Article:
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Now Accepting New Patients! 919.678.8828

Hours: Monday through Friday 8am – 6pm | Map & Directions

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Physical Therapy and Pilates

Pilates Cary NCPrue Physical Therapy and Sports Performance is excited to announce we will be adding a Pilates Based Physical Therapist to our practice. So in honor of that exciting announcement we thought we would share some helpful tips to get you geared up for Pilates.

7 Ways Pilates Can Improve Your Health

Develop a Strong Core

Pilates is a great method of exercise to improve your core strength. This includes your hips, glutes and abdominals. Pilates challenges you to learn how to engage muscle groups that can be difficult to target with alternative forms of exercise.

Reduce Back Pain

By improving your hip and core strength you also can reduce your back pain. Core strength, flexibility, mobility and exercise are all great ways to counteract the negative effects of sitting which can often lead to back pain. Pilates allows you to correct those problems in a safe and challenging environment.

Improve Flexibility and Mobility

Going through an entire Pilates workout will not only help you build strength, but it will address flexibility and mobility issues by lengthening your muscles, improving muscle elasticity, and improving joint mobility.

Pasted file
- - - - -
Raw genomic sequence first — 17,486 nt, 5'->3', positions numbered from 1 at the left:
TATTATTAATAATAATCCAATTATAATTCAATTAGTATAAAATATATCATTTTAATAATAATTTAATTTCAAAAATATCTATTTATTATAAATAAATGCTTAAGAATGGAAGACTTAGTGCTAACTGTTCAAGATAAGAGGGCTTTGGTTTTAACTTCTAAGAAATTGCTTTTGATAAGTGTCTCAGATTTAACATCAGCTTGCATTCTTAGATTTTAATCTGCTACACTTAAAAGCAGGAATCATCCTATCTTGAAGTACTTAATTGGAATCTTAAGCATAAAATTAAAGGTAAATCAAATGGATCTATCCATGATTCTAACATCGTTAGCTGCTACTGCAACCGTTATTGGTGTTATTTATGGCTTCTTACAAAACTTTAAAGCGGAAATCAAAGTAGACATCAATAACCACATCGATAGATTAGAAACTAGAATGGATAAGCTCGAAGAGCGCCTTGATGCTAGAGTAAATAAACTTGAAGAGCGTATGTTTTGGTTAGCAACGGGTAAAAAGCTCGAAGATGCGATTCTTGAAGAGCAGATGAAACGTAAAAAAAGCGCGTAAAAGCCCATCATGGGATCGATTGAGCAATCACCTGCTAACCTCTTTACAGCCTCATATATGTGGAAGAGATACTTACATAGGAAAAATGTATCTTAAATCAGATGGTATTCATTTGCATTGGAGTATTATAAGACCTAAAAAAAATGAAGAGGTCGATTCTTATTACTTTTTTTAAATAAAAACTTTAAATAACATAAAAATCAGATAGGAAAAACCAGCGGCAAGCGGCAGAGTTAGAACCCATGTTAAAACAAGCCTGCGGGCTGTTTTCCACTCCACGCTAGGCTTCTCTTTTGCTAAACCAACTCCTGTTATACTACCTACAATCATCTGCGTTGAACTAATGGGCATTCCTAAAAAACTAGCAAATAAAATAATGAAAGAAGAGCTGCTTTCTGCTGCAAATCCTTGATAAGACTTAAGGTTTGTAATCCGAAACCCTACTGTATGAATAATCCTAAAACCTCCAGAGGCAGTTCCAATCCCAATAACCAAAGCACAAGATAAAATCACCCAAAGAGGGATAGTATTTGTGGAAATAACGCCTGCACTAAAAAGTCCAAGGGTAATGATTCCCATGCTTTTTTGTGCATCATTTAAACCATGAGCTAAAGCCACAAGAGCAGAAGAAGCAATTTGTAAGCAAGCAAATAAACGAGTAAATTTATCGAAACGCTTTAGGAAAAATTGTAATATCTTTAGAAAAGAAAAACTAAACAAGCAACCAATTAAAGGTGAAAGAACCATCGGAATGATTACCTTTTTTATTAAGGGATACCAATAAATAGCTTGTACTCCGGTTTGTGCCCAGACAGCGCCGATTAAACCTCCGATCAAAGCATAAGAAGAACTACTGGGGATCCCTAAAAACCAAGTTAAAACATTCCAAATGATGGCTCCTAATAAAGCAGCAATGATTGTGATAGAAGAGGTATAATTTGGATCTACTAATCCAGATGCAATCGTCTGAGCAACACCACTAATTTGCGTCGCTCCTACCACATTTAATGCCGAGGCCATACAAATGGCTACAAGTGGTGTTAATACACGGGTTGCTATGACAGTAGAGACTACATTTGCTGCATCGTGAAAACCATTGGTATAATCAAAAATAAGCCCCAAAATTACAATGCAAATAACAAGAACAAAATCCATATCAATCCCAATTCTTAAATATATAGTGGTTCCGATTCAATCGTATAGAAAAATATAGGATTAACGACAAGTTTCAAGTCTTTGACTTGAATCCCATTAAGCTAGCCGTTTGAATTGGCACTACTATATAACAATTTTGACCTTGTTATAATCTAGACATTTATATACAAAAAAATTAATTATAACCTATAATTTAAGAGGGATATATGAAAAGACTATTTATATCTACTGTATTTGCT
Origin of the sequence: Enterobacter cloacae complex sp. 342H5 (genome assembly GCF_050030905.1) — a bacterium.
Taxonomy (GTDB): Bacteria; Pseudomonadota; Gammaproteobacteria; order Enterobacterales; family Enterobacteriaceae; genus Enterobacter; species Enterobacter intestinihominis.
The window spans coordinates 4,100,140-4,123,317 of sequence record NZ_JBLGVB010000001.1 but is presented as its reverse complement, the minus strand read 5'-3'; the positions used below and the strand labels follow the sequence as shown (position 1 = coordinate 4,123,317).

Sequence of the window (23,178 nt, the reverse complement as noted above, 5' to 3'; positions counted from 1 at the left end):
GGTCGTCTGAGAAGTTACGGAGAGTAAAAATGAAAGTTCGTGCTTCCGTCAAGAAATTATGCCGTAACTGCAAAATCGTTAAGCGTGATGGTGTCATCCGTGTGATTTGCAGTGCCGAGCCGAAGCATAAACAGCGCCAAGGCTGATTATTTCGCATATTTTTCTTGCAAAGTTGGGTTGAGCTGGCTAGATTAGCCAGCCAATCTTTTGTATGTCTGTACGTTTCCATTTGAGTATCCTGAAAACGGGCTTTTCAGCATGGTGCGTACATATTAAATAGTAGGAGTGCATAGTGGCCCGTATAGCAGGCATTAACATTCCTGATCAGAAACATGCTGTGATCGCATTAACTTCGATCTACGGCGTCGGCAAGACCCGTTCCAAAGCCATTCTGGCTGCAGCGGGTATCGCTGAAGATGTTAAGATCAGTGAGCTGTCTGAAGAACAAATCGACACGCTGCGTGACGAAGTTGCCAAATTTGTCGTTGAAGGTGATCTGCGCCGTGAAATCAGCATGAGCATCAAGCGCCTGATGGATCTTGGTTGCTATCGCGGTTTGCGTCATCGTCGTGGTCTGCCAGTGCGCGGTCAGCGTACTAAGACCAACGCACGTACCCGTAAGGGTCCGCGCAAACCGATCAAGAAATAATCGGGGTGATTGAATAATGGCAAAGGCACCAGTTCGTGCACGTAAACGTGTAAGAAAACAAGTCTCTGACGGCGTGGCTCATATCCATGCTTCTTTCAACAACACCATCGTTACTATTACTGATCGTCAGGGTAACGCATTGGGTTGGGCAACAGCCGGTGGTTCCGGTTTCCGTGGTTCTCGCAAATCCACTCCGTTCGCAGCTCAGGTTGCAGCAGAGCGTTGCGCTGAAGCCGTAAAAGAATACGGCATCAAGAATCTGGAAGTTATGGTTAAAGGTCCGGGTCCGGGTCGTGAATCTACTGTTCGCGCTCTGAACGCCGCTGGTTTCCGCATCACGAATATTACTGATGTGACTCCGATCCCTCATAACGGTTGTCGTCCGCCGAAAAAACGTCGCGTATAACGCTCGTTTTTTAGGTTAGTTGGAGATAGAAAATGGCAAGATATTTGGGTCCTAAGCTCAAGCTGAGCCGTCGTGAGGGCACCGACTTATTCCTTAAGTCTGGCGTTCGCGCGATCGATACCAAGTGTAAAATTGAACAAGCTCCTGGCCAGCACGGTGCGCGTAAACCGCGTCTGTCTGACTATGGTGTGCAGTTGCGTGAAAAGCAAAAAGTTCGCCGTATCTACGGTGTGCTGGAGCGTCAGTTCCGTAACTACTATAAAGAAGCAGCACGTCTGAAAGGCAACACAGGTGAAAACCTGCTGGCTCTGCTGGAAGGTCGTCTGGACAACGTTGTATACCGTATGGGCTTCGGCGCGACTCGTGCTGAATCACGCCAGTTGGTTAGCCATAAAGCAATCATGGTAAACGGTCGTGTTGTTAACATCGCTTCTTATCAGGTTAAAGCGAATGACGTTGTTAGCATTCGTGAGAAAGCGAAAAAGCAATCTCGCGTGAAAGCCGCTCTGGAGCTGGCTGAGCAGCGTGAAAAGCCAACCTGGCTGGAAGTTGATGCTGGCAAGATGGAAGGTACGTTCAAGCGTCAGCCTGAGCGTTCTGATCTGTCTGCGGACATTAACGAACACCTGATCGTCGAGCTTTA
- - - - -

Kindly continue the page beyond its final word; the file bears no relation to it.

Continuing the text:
Improve Cardiovascular Fitness

Some Pilates workouts can incorporate a cardiovascular training component. Some programs can raise your heart rate to the equivalent of jogging, without the stressful impact on your joints.

Connect With Holistic Fitness

Pilates focuses on quality movement vs quantity. It forces you to become in tune with your body. You not only learn how to perform certain movements and exercises, you learn how to control them.

Reduce Stress

Exercise has been shown to reduce stress. Pilates takes this one step further because of the mind body connection that is created during a Pilates workout.

Diversify Your Workout

A lot of traditional exercise programs include some form of cardiovascular training (running, jogging, biking, elliptical) and weight or resistance training. Sometimes we fall into ruts where we exercise because we know it’s good for us, but we have to dig down deep to force ourselves to do it. Changing up that routine is a good way to stay engaged with your workouts.

About the author:

Dr. Kevin Prue PT, DPT, CSCS is a graduate of Duke University’s Doctor of Physical Therapy Program. He is the president and director of Prue Physical Therapy & Sports Performance (www.pruept.com) located in Cary NC. He specializes sports and orthopedic physical therapy, sports performance training and injury prevention for youth and recreational athletes.

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